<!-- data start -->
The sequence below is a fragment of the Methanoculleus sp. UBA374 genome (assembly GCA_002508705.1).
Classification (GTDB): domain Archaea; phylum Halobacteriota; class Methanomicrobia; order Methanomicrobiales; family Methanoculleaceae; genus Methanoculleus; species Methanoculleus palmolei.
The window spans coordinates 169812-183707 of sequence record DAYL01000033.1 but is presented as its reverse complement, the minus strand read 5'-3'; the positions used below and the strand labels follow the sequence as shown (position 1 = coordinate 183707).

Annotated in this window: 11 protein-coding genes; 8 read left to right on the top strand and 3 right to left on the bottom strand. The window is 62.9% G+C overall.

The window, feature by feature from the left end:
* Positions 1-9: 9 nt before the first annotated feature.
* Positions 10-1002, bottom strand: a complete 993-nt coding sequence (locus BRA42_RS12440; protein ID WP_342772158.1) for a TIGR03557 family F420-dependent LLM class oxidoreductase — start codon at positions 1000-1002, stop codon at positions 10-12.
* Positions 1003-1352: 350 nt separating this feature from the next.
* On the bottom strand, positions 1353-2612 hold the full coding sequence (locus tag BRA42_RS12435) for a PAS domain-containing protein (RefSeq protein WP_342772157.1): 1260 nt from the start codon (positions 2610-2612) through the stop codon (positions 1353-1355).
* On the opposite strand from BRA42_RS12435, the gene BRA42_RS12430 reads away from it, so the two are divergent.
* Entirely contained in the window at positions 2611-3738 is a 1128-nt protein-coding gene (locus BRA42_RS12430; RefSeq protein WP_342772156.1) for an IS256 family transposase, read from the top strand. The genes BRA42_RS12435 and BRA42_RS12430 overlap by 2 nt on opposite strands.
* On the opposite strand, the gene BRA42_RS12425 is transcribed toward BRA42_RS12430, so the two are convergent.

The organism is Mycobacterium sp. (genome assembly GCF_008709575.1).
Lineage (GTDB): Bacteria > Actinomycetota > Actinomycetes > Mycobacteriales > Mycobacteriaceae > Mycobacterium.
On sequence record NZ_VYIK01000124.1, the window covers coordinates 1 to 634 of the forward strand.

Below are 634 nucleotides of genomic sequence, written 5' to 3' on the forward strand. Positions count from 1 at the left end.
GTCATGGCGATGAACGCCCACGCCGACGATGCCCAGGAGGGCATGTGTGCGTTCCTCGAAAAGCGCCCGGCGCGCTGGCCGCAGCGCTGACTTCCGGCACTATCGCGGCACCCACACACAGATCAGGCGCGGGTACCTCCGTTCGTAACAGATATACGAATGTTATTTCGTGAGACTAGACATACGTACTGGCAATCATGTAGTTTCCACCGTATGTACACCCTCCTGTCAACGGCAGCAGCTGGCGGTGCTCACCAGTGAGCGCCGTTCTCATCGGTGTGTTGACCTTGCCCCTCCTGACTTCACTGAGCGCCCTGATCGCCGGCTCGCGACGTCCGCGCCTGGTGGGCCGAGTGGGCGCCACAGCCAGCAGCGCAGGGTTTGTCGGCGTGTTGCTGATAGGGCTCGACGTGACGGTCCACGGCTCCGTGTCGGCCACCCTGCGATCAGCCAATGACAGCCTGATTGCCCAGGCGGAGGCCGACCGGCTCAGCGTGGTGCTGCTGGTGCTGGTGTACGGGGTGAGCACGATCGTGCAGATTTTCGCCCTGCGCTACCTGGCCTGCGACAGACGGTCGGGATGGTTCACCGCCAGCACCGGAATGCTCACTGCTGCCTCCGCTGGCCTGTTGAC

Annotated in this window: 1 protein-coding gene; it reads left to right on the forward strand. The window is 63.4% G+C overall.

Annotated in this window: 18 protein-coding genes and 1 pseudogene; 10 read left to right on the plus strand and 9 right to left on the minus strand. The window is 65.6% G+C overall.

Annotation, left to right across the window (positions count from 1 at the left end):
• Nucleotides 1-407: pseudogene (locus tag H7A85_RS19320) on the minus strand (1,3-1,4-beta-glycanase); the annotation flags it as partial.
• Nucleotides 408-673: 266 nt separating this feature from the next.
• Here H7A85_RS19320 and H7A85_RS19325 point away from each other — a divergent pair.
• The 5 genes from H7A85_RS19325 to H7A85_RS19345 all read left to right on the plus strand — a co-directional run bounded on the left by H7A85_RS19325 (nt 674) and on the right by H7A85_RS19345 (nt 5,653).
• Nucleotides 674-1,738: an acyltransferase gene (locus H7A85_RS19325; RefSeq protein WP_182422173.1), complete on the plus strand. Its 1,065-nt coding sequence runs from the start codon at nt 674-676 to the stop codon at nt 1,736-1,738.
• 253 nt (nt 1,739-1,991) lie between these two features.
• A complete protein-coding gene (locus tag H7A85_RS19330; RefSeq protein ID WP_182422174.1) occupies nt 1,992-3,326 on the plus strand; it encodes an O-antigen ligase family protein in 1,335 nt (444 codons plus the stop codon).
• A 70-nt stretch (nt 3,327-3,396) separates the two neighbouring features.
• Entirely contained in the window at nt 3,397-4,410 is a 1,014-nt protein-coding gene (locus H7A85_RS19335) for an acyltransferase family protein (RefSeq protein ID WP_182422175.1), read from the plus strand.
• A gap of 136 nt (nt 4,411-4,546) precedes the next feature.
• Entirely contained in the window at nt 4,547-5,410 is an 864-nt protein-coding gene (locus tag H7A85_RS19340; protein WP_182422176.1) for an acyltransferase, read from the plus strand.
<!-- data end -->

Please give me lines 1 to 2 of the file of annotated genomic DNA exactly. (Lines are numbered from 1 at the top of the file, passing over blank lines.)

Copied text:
The sequence below is a fragment of the Methanoculleus sp. UBA374 genome (assembly GCA_002508705.1).
Classification (GTDB): domain Archaea; phylum Halobacteriota; class Methanomicrobia; order Methanomicrobiales; family Methanoculleaceae; genus Methanoculleus; species Methanoculleus palmolei.